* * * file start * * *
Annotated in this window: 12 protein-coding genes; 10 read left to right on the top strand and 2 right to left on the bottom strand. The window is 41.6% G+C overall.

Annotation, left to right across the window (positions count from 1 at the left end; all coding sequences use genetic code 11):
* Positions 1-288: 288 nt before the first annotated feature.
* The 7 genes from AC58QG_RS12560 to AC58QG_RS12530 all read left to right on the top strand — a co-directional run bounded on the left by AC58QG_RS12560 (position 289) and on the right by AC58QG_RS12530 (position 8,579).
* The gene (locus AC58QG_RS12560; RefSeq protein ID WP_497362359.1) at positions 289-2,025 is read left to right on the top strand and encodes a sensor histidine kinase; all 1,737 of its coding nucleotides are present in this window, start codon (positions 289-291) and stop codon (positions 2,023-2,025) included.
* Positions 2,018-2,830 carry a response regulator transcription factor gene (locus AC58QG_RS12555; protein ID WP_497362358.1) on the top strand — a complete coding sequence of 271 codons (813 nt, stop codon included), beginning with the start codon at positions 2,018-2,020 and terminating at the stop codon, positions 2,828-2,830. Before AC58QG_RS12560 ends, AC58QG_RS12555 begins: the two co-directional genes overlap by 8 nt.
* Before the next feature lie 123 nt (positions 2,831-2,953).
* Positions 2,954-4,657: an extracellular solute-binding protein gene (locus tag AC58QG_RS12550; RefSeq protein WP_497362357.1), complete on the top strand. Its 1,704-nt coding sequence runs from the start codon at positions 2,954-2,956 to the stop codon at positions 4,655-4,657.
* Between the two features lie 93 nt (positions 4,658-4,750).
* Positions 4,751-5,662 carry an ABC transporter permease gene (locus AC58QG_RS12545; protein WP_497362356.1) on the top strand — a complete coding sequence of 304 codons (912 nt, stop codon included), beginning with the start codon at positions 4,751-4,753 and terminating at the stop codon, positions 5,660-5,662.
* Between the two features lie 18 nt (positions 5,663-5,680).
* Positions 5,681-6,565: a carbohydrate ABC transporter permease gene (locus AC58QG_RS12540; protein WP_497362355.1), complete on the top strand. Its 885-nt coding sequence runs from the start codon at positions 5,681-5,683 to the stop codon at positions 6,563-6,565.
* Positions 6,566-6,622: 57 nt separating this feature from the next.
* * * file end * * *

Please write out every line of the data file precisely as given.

Annotated in this window: 12 protein-coding genes; 10 read left to right on the top strand and 2 right to left on the bottom strand. The window is 41.6% G+C overall.

Annotation, left to right across the window (positions count from 1 at the left end; all coding sequences use genetic code 11):
* Positions 1-288: 288 nt before the first annotated feature.
* The 7 genes from AC58QG_RS12560 to AC58QG_RS12530 all read left to right on the top strand — a co-directional run bounded on the left by AC58QG_RS12560 (position 289) and on the right by AC58QG_RS12530 (position 8,579).
* The gene (locus AC58QG_RS12560; RefSeq protein ID WP_497362359.1) at positions 289-2,025 is read left to right on the top strand and encodes a sensor histidine kinase; all 1,737 of its coding nucleotides are present in this window, start codon (positions 289-291) and stop codon (positions 2,023-2,025) included.
* Positions 2,018-2,830 carry a response regulator transcription factor gene (locus AC58QG_RS12555; protein ID WP_497362358.1) on the top strand — a complete coding sequence of 271 codons (813 nt, stop codon included), beginning with the start codon at positions 2,018-2,020 and terminating at the stop codon, positions 2,828-2,830. Before AC58QG_RS12560 ends, AC58QG_RS12555 begins: the two co-directional genes overlap by 8 nt.
* Before the next feature lie 123 nt (positions 2,831-2,953).
* Positions 2,954-4,657: an extracellular solute-binding protein gene (locus tag AC58QG_RS12550; RefSeq protein WP_497362357.1), complete on the top strand. Its 1,704-nt coding sequence runs from the start codon at positions 2,954-2,956 to the stop codon at positions 4,655-4,657.
* Between the two features lie 93 nt (positions 4,658-4,750).
* Positions 4,751-5,662 carry an ABC transporter permease gene (locus AC58QG_RS12545; protein WP_497362356.1) on the top strand — a complete coding sequence of 304 codons (912 nt, stop codon included), beginning with the start codon at positions 4,751-4,753 and terminating at the stop codon, positions 5,660-5,662.
* Between the two features lie 18 nt (positions 5,663-5,680).
* Positions 5,681-6,565: a carbohydrate ABC transporter permease gene (locus AC58QG_RS12540; protein WP_497362355.1), complete on the top strand. Its 885-nt coding sequence runs from the start codon at positions 5,681-5,683 to the stop codon at positions 6,563-6,565.
* Positions 6,566-6,622: 57 nt separating this feature from the next.